In the last episode (episode 1) of this article, we learnt that the Supreme Court had directed in the case of Kwadjoga Adra V. The National Democratic Congress (NDC) & 5 Others that public servants whose organizations are not mentioned under article 94 (3) (b) of the Constitution are free to participate in partisan political activities including contesting in political party primaries. In this second and final episode, we have turned attention to other public service organizations mentioned under article 94 (3) (b) of the Constitution with special focus on Civil and Local Government servants. Again, we will spin on the Supreme Court’s (SC’s) interpretational decision in the matter.
Can Workers Of The Civil Service and Local Government Service Participate In Partisan Political Activities?
In re Civil and Local Government Staff Association of Ghana (CLOSSAG) v. The Attorney-General & 2 Others, the SC decided that Civil Servants, workers of the Local Government Service and other Public Services mentioned under article 94 (3) (b) of the Constitution cannot participate in partisan political activities including but not limited to contesting for primaries.
Article 94 (3) (b) of the Constitution stipulates, “A person shall not be eligible to be a Member of Parliament if he is a member of the Police Service, the Prisons Service, the Armed Forces, the Judicial Service, the Legal Service, the Civil Service, the Audit Service, the Parliamentary Service, the Statistical Service, the Fire Service, the Customs, Excise and Preventive Service, the Immigration Service, or the Internal Revenue Service.”
(Writ No. : J1/16/2016) The SC’s decision in this case [Civil and Local Government Staff Association of Ghana (CLOSSAG) v. The Attorney-General & 2 Others] is dated 14th June, 2017. The facts are that the Head of Civil Service issued a letter dated 19th October, 2015 to remind all Civil Servants through their Chief Directors and Heads of Departments that persons holding Civil Service positions are barred from participating in partisan political activities including the following:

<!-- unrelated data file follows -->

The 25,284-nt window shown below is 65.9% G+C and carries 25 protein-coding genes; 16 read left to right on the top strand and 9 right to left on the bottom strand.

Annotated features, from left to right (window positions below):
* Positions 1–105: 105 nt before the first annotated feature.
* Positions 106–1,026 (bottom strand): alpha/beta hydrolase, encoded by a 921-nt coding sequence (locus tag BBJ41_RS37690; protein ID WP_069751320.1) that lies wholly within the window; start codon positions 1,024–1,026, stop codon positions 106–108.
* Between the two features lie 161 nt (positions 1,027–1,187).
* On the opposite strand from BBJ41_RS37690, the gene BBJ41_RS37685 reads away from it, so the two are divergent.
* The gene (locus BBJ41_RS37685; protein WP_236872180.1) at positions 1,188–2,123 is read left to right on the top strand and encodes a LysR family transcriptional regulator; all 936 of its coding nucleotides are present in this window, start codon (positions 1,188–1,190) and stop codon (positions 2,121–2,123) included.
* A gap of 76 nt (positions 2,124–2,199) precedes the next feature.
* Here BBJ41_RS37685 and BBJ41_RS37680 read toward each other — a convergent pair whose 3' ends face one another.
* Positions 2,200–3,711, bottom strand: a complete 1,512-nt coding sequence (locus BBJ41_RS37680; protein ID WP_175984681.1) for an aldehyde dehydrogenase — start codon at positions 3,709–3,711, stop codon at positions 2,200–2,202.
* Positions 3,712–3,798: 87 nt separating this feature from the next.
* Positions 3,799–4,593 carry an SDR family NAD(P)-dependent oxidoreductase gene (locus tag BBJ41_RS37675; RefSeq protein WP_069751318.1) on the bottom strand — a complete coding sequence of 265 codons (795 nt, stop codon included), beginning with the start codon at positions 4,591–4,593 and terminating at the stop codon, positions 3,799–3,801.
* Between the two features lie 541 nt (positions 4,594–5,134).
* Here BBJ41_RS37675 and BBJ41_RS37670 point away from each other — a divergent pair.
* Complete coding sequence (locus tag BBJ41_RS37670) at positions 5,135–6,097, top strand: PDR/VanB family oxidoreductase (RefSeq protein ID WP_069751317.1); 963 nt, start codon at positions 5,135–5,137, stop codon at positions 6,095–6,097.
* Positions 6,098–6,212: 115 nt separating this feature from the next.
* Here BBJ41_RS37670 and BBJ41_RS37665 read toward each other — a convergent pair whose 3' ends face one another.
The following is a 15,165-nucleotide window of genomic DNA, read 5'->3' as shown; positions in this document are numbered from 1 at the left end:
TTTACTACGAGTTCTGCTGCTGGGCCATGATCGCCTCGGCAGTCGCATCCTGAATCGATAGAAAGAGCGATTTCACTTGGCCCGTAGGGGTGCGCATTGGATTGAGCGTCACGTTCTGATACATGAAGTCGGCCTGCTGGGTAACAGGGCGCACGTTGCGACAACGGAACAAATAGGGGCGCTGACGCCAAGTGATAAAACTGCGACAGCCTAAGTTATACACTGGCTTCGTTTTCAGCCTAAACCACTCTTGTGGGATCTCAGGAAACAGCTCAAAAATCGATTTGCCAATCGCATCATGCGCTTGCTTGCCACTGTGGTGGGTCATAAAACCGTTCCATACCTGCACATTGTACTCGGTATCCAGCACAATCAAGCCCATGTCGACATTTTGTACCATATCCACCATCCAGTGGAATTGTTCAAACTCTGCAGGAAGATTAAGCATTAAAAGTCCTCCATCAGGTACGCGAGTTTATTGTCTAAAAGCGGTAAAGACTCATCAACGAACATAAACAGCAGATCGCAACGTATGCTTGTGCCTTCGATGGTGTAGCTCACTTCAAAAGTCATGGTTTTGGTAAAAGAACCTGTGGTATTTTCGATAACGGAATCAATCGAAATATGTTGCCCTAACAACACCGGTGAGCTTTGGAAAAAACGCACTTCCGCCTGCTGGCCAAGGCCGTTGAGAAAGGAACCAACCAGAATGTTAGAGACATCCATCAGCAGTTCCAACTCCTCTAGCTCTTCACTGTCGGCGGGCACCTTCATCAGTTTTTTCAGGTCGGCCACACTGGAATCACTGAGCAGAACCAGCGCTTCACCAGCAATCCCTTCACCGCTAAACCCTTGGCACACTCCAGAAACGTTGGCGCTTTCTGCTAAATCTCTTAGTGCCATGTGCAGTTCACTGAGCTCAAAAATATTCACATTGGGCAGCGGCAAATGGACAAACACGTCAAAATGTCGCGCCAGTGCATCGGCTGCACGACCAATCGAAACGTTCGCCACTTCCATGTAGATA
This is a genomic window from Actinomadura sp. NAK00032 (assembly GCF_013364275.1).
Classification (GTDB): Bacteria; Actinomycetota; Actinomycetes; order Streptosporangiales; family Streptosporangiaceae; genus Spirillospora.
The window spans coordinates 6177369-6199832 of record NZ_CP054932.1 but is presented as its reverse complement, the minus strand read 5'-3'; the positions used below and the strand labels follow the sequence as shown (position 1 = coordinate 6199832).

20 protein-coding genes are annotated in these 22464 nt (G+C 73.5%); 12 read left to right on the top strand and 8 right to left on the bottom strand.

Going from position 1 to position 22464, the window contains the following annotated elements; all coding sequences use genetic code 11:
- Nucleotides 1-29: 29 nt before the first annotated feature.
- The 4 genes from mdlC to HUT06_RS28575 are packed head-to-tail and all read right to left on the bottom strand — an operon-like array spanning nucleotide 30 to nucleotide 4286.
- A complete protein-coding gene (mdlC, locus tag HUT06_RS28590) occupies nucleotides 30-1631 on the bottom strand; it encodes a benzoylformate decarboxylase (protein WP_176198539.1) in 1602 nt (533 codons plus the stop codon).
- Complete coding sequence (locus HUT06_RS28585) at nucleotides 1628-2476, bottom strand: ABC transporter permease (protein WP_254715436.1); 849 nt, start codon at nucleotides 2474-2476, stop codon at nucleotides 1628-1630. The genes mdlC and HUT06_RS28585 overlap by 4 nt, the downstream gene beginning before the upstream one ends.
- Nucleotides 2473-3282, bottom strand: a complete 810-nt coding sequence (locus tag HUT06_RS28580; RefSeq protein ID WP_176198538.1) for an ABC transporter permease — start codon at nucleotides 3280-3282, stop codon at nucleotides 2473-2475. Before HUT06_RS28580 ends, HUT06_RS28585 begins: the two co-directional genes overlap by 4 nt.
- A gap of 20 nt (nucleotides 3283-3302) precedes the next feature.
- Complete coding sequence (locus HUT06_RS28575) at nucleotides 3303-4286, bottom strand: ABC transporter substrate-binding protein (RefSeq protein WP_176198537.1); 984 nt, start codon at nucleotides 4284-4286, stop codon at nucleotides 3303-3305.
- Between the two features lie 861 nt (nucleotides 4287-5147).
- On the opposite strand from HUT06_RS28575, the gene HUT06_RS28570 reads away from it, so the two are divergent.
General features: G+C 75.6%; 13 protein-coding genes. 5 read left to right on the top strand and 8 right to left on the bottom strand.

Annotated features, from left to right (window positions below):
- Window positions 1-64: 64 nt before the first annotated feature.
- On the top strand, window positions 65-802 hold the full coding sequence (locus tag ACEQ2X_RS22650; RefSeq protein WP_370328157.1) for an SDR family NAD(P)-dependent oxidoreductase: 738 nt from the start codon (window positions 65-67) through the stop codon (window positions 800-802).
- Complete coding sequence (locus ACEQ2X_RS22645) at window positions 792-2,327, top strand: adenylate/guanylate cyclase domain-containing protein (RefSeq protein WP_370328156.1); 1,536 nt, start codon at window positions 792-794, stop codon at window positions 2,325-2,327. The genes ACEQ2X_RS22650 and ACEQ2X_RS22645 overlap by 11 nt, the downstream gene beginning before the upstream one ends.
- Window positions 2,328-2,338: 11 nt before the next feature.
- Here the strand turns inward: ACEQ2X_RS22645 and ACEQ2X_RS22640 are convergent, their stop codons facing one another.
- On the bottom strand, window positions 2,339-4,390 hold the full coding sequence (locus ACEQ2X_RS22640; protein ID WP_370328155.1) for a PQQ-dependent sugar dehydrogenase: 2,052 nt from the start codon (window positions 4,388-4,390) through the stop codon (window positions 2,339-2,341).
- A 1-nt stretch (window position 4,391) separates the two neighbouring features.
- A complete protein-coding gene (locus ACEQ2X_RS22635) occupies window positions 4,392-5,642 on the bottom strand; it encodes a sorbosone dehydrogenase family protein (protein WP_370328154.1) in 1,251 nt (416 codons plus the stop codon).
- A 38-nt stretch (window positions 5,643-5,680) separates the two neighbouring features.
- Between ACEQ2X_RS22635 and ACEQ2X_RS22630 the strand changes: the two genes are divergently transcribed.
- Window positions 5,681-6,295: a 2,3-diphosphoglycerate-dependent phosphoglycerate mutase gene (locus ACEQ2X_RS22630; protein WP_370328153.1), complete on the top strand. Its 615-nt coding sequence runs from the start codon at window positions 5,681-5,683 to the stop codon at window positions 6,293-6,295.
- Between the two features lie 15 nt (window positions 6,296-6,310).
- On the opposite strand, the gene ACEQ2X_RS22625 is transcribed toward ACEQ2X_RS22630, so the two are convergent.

- Attending political rallies
- Wearing party paraphernalia
- Subjecting one’s self to party vetting
- Holding party membership card and
- Standing for party primaries etc.
The said letter made reference to the provisions of the Civil Service Code of Conduct (issued on 1st November, 1999), section 12(1) (b), (c) and (e) of which read as follows:
“12. (1) The Constitution of Ghana confers rights on all citizens of Ghana, including Civil Servants to join any political party or association of their choice. However, by virtue of the traditional role of the Civil Service to serve the Government of the day loyally, and to maintain the confidence of any future Administration, a Civil Servant may not:
- Accept any office paid or unpaid, permanent or temporary, in any political party or organization;
- Declare himself openly as a registered member of a political party or association;
- Indicate publicly his support for any party, candidate or policy
- Make speeches or join in demonstrations in favour of any political person, party, or propaganda
- Engage in activities which are likely to involve him in political controversy.
(2) Notwithstanding, a Civil Servant is entitled to his views in political matters, and if so qualified, may vote at elections.”
In tandem with the foregoing directive and by a letter dated 23rd September, 2015, one Alexander Hedidor, an Assistant Director at the Prestea-Huni Valley District Assembly was interdicted by the Local Government Service. Alexander Hedidor was a member of the plaintiff (CLOSSAG).
The interdiction emanated from the fact that Alexander Hedidor was involving himself in overt party politics when he filed his nomination to contest the Suaman Constituency Parliamentary primaries, on the ticket of the National Democratic Congress (NDC). Alexander Hedidor’s employers considered his filing for such a nomination as a parliamentary candidate on the ticket of the NDC as an act contrariwise to the provisions of the Code of Conduct of the Local Government Service since the NDC is a political party. Consequently, by a writ filed on 29th of April, 2016 the plaintiff (CLOSSAG), pursuant to Article 2(1) and 130(1) of the Constitution, invoked the jurisdiction of the SC for various reliefs. Among other things, the plaintiff (CLOSSAG) sought for:
- A declaration that upon a true and proper interpretation of article 12(2), article 21(3), article 21(1) (a) and (d), article 35(6)(d), article 55(1), (2) and (10) and article 284 of the Constitution, 1992, a member of the Civil Service has a right to contest for elections for political party office and to hold political party office whilst still a member of the Civil Service.